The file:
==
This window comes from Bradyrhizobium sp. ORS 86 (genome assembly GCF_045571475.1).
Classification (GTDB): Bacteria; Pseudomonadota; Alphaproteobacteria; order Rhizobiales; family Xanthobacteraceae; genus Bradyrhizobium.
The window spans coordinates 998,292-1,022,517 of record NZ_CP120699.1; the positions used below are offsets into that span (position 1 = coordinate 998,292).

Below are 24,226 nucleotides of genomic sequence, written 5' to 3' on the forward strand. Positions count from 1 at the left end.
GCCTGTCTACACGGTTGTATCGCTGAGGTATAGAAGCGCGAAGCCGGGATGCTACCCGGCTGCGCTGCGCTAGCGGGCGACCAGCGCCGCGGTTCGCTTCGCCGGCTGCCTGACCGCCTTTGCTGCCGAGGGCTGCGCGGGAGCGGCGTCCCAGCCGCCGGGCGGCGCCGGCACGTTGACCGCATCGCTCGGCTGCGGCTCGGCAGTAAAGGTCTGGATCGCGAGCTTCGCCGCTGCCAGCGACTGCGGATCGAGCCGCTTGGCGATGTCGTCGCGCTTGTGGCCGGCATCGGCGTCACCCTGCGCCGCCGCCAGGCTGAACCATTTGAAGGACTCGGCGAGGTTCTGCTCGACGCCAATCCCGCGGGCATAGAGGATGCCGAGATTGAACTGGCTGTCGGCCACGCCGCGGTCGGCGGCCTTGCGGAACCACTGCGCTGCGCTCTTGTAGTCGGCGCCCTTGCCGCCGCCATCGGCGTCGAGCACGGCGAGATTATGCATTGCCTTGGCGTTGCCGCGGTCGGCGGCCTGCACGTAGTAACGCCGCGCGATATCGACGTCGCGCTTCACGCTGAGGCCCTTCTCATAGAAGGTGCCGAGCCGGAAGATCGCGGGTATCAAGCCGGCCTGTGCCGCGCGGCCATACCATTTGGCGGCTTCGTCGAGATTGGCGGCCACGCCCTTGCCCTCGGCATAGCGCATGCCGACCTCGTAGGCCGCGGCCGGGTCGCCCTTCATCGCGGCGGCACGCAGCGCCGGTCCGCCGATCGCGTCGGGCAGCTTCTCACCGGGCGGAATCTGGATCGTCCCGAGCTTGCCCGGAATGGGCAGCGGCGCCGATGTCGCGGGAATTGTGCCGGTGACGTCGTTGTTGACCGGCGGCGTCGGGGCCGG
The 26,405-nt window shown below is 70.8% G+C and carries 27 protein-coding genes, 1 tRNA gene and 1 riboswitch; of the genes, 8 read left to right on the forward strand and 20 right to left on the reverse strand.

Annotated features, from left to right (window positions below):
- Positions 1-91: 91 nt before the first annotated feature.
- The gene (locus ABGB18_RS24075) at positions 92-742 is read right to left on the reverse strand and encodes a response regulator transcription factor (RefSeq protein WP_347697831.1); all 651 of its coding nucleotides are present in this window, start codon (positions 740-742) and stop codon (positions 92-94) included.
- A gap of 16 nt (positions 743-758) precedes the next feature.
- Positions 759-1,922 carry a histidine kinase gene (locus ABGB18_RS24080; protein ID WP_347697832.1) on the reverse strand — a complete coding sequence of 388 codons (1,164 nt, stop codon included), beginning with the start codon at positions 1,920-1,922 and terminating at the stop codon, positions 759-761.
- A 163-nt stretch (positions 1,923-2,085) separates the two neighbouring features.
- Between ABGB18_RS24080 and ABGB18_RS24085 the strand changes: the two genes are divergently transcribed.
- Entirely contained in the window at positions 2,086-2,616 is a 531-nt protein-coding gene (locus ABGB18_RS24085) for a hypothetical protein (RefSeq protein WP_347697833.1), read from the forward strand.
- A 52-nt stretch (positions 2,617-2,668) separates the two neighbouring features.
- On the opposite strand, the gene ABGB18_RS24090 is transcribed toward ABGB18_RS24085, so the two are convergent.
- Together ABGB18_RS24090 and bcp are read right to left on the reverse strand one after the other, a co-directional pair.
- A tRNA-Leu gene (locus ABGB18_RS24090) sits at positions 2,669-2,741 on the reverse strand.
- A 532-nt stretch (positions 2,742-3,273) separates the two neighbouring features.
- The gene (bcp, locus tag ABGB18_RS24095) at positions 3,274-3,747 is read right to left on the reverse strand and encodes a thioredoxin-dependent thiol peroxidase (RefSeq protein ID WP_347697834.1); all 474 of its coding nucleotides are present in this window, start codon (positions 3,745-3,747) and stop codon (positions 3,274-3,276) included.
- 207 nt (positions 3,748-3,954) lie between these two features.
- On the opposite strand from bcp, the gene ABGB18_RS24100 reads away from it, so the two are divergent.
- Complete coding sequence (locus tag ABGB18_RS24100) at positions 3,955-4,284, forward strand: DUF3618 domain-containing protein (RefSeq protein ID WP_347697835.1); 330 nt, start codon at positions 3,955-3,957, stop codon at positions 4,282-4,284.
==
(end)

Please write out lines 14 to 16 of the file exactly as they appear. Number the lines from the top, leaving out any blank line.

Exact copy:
- Entirely contained in the window at positions 2,086-2,616 is a 531-nt protein-coding gene (locus ABGB18_RS24085) for a hypothetical protein (RefSeq protein WP_347697833.1), read from the forward strand.
- A 52-nt stretch (positions 2,617-2,668) separates the two neighbouring features.
- On the opposite strand, the gene ABGB18_RS24090 is transcribed toward ABGB18_RS24085, so the two are convergent.